I'm with most people - I already do a lot of these and there are a couple of things that just won't happen. Sometimes I remember something my mother used to jokingly say - The harder I try, the behinder I get. Report
When there's something we "just gotta see in the theatre", we joined the Kerasotes Theatre's Five Buck Club. (Not sure how many cities they are in). It's a free program and we get a weekly email telling us what is available & what the times are. The only stipulation is you have to wait a couple of weeks after the movie has been released. We may not be the "first on our block" to see it but we still get to see it on the big screen for less than half what most people paid.

If we desperately feel the need to see something opening weekend on the big screen (hello, Star Trek!), we will usually go see a matinee or my youngest brother that works for an AMC theatre can get friends & family in for free. (Yep...If you know someone who works for an AMC, seriously, start schmoozing the hell out of 'em and get in on that action!)
We never fell into the cable tv crowd - too expensive. Cell phones? We have prepaid. Restaurants? Too expensive and they suck anyway. Clothes? Thrift stores! We've followed all those suggestions for years - I guess we were in vogue and didn't know it! Report
$700/year on clothes?!? Wow. It takes me about 3 years to spend that much... I buy things only on sale and/or at discount stores.

Yep, I never "Cut out" any of this, because I never had it in the first place. For the money most people spend every year on cable TV, I take a 2-week trip to Japan (staying with friends). Anything worth watching comes out on DVD and I can rent it anyway. I also sometimes watch cable or network programs online - on the cable that my brother/neighbour split the price of.

I ONLY use my cell phone, and actually did lower my minutes this year since I use the unlimited texting so much more often these days.

I used to buy 1-3 Grande Soy Lattes per day, and last winter I switched to making my own coffee in the mornings, and when I do get afternoon coffee, I get Americanos instead, cutting my spending in half.

My friend volunteers as an usher to get to see plays for free.

Our city has many neighborhoods that each hold a monthly Art Walk, in which many galleries participate. Meet people, see art, get deals on treats, art, etc. The major museums also have free entrance on those days, and also have half-price and discount days and events.

Apparently, one can download just about anything on PodCasts. TV shows, Exercise programs, dance lessons, musical instrument lessons, car repair lessons....

My car is 11 years old.

My PC is 9 years old.

Most of my clothes are anywhere from 1-5 years old.

I think there are a lot of folks out there like me....

Some aspects of this article remind me of an episode of Oprah that showed how to save money, and the tips were things like: "I started going to the nail salon every OTHER week instead of every week, saving myself $300 per year!" Yeah. Not applicable... LOL Report
This may have already been offered up, but if you want to save on music or other audio entertainment and you have internet, download iTunes and subscribe to podcasts; most of them are free and you can search for ones that are in your interest areas. My personal favourite musical podcasts are the "CBC Radio 3 Podcast with Grant Lawrence" which features independent Canadian artists and "NPR: All Songs Considered" with Bob Boilen as the host. I also subscribe to a knitting podcast because I'm that kind of girl (limenviolet's podcast), but also to one that has various artists tell unscripted stories (The Moth Podcast) that are often a little uncomfortable in their honesty but fascinating. Report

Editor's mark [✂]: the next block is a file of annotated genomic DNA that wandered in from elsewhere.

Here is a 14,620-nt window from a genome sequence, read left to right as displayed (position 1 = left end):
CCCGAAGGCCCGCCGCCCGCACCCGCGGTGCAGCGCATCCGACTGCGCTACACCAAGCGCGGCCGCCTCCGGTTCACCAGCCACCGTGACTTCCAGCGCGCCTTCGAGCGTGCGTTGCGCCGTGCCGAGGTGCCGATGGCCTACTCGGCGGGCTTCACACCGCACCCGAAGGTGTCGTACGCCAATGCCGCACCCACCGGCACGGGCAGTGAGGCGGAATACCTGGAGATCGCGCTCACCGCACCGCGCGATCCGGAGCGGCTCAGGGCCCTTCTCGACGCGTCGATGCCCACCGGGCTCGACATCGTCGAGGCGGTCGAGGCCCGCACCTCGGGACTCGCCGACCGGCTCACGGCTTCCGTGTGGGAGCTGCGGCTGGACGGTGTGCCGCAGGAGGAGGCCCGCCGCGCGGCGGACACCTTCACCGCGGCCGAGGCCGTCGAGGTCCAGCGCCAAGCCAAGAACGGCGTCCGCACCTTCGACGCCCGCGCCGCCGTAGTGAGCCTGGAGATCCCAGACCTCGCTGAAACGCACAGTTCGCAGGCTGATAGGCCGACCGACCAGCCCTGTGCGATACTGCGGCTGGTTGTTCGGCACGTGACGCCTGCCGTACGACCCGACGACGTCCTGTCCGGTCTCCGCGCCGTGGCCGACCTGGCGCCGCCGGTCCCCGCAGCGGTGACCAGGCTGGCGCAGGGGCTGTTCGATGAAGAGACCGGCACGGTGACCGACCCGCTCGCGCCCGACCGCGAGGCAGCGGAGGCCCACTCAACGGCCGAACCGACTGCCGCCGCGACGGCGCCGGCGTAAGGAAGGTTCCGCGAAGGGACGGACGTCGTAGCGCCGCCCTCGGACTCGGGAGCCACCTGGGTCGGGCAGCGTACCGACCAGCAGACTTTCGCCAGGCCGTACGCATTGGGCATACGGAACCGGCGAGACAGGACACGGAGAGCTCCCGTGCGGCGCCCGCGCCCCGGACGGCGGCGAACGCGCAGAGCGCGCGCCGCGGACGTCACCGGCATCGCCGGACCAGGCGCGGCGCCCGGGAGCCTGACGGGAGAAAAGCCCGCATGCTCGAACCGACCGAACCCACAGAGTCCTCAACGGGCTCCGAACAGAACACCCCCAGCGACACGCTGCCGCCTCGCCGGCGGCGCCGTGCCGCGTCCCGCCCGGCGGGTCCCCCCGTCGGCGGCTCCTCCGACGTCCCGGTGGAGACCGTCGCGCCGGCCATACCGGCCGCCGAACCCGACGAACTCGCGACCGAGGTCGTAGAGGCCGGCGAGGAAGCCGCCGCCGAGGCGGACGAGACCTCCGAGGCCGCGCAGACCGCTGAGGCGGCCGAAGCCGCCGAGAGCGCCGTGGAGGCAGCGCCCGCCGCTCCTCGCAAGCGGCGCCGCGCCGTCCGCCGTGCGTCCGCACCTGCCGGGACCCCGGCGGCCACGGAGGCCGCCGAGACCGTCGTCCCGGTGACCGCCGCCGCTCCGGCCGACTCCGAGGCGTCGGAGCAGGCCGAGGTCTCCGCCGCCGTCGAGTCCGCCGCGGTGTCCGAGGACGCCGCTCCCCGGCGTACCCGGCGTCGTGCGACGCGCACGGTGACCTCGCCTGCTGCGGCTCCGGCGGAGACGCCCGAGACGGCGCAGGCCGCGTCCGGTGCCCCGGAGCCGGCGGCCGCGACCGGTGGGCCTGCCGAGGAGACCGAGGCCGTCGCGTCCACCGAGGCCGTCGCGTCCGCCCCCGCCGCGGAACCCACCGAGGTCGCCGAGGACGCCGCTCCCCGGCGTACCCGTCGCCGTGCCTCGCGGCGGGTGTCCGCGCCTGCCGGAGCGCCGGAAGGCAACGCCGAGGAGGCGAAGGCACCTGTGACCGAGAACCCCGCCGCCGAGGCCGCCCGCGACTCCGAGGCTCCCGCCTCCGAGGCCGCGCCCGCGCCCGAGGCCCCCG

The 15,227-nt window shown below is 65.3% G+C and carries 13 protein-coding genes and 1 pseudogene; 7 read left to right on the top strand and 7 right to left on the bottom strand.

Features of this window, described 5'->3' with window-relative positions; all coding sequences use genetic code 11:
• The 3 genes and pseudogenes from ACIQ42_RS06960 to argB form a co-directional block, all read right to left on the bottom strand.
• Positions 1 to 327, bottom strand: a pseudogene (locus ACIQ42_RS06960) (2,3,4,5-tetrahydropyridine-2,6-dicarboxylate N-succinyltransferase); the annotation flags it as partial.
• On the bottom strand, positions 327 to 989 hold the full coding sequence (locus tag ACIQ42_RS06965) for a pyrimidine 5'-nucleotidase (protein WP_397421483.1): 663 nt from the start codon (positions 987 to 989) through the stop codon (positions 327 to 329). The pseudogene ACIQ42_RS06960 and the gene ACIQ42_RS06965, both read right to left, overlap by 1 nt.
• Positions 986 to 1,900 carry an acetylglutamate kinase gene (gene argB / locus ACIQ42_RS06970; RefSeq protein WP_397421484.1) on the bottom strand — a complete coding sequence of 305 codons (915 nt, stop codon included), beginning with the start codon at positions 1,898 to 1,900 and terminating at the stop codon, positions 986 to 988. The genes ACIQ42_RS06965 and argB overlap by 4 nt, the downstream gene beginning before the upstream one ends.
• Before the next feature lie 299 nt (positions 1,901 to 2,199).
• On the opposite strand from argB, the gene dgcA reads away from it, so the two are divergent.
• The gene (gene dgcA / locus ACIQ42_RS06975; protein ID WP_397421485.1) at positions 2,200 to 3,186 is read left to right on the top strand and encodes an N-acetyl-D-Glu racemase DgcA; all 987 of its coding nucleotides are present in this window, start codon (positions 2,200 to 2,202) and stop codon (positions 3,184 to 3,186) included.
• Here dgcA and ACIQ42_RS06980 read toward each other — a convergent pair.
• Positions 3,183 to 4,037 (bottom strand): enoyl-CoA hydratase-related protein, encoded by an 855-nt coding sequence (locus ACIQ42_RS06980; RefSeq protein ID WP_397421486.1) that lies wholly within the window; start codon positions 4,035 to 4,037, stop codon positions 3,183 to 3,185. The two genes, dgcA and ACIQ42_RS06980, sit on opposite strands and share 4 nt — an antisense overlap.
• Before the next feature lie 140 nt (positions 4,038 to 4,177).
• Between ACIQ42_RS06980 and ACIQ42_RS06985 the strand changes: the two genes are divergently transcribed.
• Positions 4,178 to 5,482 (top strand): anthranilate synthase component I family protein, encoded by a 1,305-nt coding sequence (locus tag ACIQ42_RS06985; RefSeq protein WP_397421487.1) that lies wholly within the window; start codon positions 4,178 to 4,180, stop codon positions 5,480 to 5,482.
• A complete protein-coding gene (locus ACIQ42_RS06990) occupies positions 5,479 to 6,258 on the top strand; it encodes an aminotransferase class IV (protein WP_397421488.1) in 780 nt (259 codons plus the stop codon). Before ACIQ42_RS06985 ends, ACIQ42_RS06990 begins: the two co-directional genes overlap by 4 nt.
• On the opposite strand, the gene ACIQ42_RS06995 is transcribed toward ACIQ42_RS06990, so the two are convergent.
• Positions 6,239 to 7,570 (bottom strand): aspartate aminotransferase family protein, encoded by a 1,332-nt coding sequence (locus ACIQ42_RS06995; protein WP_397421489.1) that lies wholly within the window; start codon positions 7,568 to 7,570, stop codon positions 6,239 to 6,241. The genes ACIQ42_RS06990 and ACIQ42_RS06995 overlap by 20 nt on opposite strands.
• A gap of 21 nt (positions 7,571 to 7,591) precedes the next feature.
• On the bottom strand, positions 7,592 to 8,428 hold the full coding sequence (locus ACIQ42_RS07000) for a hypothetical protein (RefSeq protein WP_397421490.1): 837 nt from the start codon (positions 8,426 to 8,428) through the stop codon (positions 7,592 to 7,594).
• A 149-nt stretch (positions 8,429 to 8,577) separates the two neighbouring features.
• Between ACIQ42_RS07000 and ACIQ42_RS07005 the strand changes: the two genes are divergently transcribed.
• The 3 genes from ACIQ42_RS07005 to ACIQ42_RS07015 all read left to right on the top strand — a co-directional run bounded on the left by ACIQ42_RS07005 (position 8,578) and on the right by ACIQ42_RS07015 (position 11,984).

I didn't read all the comments, but it seemed like a lots of readers felt this article was a list of "Don'ts", including many activities they'd already cut back on. Here are some suggestions for things to "Do" for free, or at lower cost. Local organizations are usually up to something good, and the Internet has free resources you might not have come across.

1. If you're near a university or community college, see what movies and speakers are scheduled. Usually these events are not limited to enrolled students. Admission is typically low since the target audience is on a "student budget."

2. If you're lucky enough that there's a music or dance department at the college, pay special attention to "senior" and "graduate" live performances at the end of the semester. The students will be THRILLED that someone other than their immediate family or friends took the time to see them perform. The performance will be free, you can typically dress as you like (unlike at a stuffy and expensive symphony or opera), and the atmosphere is so easy-going. The same goes for art showings, and often there are plays put on by the drama department. And of course there are always sports events. I'm just not into team sports, so I don't know if most sports typically charge admission, like college football. What about swimming or gymnastics????

3. Try your local churches and schools for any of the above. Even if you and your family don't attend a particular church or school, why not enjoy the performance and help make for a larger and livelier audience. It means so much to the kids and adults who worked hard on their show.

4. Free Books at Project Gutenberg -- Reading a book on your PC is not for everyone. Because of the formatting, it can be a distracting hassle to constantly scroll through each "page" of the book. But, free is free :)). Go to www.gutenberg.org
. The organization's mission is to scan books that are in the public domain and make them available on the web for everyone. You can download the book ... Report
I too was hoping for some ideas for free or low cost entertainment not a bunch of don'ts.
Or perhaps instead of cutting out your cable you can let people know that they can negotiate with their cable company for a lower rate. If you subscribe to a magazine your cost per issue is usually much lower. There are plenty of ways to save money without completely cutting things out of your life, most of which were overlooked in this article. Report
These are good suggestions for someone who has AND spends a lot of money wastefully, but frankly I don't...and can't relate to the amounts listed. Report
sorry. not gonna give up cable. a better option woukd be to cut part of your service if you signed up for a bundle of phone, cable, and internet. giving up the phone and just using your cell is better. Report


About The Author

Liza Barnes
Liza Barnes
Liza has two bachelor's degrees: one in health promotion and education and a second in nursing. A registered nurse and mother, regular exercise and cooking are top priorities for her. See all of Liza's articles.